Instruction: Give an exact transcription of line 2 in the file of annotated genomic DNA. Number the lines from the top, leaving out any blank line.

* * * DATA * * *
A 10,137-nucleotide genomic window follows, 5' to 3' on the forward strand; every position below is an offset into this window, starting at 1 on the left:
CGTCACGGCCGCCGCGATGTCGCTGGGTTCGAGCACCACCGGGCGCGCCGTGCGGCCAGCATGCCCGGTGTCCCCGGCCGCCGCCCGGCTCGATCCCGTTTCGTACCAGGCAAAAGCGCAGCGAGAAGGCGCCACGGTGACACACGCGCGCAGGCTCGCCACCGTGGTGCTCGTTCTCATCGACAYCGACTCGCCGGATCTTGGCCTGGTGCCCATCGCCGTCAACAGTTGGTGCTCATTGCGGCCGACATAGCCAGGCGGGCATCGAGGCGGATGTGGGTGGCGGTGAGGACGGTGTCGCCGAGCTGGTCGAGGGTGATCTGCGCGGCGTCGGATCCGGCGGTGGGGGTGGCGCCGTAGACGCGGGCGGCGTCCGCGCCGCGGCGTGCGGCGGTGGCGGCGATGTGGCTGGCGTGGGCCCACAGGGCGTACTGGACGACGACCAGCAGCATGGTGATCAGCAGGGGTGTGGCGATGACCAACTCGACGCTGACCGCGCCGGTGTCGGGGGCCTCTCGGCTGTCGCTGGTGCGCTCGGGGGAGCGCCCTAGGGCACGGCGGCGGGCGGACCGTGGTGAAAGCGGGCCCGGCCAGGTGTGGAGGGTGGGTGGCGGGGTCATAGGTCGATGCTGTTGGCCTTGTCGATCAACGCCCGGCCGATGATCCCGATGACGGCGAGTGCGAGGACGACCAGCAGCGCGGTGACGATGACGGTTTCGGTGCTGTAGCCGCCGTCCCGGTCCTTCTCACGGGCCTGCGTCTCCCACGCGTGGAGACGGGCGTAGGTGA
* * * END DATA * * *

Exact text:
CGTCACGGCCGCCGCGATGTCGCTGGGTTCGAGCACCACCGGGCGCGCCGTGCGGCCAGCATGCCCGGTGTCCCCGGCCGCCGCCCGGCTCGATCCCGTTTCGTACCAGGCAAAAGCGCAGCGAGAAGGCGCCACGGTGACACACGCGCGCAGGCTCGCCACCGTGGTGCTCGTTCTCATCGACAYCGACTCGCCGGATCTTGGCCTGGTGCCCATCGCCGTCAACAGTTGGTGCTCATTGCGGCCGACATAGCCAGGCGGGCATCGAGGCGGATGTGGGTGGCGGTGAGGACGGTGTCGCCGAGCTGGTCGAGGGTGATCTGCGCGGCGTCGGATCCGGCGGTGGGGGTGGCGCCGTAGACGCGGGCGGCGTCCGCGCCGCGGCGTGCGGCGGTGGCGGCGATGTGGCTGGCGTGGGCCCACAGGGCGTACTGGACGACGACCAGCAGCATGGTGATCAGCAGGGGTGTGGCGATGACCAACTCGACGCTGACCGCGCCGGTGTCGGGGGCCTCTCGGCTGTCGCTGGTGCGCTCGGGGGAGCGCCCTAGGGCACGGCGGCGGGCGGACCGTGGTGAAAGCGGGCCCGGCCAGGTGTGGAGGGTGGGTGGCGGGGTCATAGGTCGATGCTGTTGGCCTTGTCGATCAACGCCCGGCCGATGATCCCGATGACGGCGAGTGCGAGGACGACCAGCAGCGCGGTGACGATGACGGTTTCGGTGCTGTAGCCGCCGTCCCGGTCCTTCTCACGGGCCTGCGTCTCCCACGCGTGGAGACGGGCGTAGGTGA